It is important to note that financial goals are not cast in stone. However, by setting goals, you will have identified your priorities. This will help you allocate your money better.
Come Up With A Plan
Now that you know how much you are making, what you are spending on and what you are saving for, you can then better gauge how much you need every month. Using the information you have gathered, it is time to draw up a budget based on your past spending habits.
You will need to come up with categories and allocate money for each category such as savings, groceries, utility bills, rent or mortgage and personal items.
That being said, it is important to note that your plans often change along with your circumstances in life.
Live Within Your Means
Having made financial goals, you may have to reassess your lifestyle choices in order to accomplish them. This may mean reducing your spending on items that are not necessary: separating between needs and wants.
Go through your expenses. What areas can you cut back on in order to save money? Can you afford to resist the temptation of buying that new bag? Can you afford to change your mobile phone less frequently?
Review And Adjust Your Budget
Your circumstances and needs can change at any time. It is therefore important to regularly review your budget and make changes when the need arises.
Have you recently had a promotion? You may need to adjust your budget to factor in the increased income. Has your child started school? You may need to cater for new expenses such as added enrichment fees and their daily allowance. Have you reached a financial goal? You will then need to adjust your budget to cater for new financial goals.
Allocating Your Money
One of the most frequently used pieces of advice for financial success is to live within your means. How can you decide what living within your means is to you?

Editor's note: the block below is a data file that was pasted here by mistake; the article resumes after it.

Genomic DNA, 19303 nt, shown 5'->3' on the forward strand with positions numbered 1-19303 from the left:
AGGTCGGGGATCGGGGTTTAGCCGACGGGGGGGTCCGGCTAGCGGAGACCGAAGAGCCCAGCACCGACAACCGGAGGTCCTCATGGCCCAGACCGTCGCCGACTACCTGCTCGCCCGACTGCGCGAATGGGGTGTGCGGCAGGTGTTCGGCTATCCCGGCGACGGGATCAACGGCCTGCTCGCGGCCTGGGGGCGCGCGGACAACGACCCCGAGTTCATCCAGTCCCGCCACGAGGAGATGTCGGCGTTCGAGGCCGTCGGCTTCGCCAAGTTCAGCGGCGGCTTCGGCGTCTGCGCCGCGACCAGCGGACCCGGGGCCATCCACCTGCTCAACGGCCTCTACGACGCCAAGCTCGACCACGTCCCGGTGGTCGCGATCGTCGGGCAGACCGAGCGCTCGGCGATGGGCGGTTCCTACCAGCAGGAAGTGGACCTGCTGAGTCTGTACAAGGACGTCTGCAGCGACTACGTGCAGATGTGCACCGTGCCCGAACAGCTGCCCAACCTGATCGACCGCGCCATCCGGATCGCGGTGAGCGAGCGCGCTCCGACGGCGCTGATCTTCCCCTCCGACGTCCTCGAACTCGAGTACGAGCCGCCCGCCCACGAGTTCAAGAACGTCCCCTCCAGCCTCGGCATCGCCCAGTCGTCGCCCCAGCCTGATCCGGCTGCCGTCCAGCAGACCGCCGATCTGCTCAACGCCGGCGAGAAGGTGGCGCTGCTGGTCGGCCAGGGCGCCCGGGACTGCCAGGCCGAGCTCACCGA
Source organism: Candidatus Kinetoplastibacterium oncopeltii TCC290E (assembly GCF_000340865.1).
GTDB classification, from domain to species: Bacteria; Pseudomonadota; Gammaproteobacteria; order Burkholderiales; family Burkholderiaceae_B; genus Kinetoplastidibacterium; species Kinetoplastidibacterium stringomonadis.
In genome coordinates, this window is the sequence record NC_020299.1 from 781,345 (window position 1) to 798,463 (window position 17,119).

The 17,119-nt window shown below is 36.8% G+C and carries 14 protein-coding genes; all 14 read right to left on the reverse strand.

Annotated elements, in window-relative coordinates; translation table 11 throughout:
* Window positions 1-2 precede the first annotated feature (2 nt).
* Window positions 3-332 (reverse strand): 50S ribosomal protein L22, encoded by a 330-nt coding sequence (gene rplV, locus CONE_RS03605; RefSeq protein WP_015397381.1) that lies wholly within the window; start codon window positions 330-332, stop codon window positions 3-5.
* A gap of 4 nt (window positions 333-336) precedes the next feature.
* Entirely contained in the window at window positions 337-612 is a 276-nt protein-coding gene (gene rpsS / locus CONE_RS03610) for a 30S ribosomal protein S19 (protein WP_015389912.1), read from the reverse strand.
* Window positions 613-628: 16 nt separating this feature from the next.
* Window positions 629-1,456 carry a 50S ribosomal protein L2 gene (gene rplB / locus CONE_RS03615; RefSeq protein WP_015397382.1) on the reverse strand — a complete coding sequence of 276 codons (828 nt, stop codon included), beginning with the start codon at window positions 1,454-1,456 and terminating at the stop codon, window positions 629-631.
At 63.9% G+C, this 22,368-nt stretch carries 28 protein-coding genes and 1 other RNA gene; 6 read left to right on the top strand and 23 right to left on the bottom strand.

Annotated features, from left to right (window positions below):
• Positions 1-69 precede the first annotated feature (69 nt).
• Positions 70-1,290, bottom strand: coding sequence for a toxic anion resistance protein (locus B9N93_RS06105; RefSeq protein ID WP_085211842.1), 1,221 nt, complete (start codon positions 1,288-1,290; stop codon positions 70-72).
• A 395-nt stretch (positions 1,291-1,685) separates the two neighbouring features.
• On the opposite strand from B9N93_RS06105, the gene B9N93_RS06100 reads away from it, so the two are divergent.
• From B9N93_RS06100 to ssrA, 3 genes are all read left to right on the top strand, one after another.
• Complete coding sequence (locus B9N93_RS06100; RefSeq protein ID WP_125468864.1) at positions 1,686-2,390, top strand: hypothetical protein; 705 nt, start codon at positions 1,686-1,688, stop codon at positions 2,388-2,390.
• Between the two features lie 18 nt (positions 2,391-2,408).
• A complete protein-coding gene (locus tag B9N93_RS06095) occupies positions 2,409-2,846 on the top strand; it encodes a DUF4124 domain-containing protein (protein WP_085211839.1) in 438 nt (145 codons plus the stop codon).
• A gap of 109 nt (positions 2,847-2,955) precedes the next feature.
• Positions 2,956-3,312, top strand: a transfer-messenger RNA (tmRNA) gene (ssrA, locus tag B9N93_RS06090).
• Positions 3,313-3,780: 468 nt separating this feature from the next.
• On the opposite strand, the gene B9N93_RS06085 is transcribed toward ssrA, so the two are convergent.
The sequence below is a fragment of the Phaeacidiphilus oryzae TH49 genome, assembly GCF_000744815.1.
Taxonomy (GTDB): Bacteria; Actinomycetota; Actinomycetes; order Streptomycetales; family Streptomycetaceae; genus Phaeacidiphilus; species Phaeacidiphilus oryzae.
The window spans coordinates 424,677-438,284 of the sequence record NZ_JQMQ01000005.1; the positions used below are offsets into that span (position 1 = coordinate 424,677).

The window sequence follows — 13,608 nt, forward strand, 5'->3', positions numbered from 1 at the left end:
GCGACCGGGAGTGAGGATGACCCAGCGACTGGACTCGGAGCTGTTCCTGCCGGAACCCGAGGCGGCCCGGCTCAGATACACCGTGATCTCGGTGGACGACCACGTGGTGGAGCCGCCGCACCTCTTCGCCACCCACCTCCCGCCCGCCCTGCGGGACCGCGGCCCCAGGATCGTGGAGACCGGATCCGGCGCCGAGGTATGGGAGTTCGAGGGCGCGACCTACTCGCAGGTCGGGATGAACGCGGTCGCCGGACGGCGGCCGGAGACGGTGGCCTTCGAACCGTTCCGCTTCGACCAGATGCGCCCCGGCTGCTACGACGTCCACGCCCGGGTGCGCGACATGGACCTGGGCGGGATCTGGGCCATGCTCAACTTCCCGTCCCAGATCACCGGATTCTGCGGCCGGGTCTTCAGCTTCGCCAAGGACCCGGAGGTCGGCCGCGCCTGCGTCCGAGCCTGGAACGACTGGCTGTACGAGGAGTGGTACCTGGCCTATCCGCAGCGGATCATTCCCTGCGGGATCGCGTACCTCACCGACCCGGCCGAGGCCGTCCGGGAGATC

It can be hard determining how to allocate your money even after tracking your income and expenses. An easy way to do this and ensure that you are living within your means is by applying the 50/20/30 rule. This rule will help you create a budget that is suitable for your income, and ensure that you can meet your financial goals.
The 50/20/30 rule focuses on financial goals. It is easy to use, and you won’t have to break down your budget into different categories. You simply need to allocate your money into three main categories:
These are expenses such as housing, utilities, transportation and groceries. This category includes the things that are fundamental to your life. You should allocate 50 percent of your income to these expenses.
This category includes your financial goals e.g. debt repayment, contributions to retirement and savings. You should allocate 20 percent of your income to this category. As this category will help you reach your financial goals, it makes sense to make these contributions before you use money for any other expenses.
This category includes expenses that are voluntary, personal or for entertainment. These include hobbies, entertainment, gym fees, bars, restaurants, personal care, pets and other such expenses. You should allocate 30 percent of your budget to these items.
Having this category ensures that you never feel guilty about spending money on items that you love or enjoy. You can buy that expensive handbag as long as you are ready to forgo other items in this category.
With a personal budget at hand, you are now ready to take charge of your finances and can bid goodbye to the cai png or instant noodle life before your pay cheque arrives!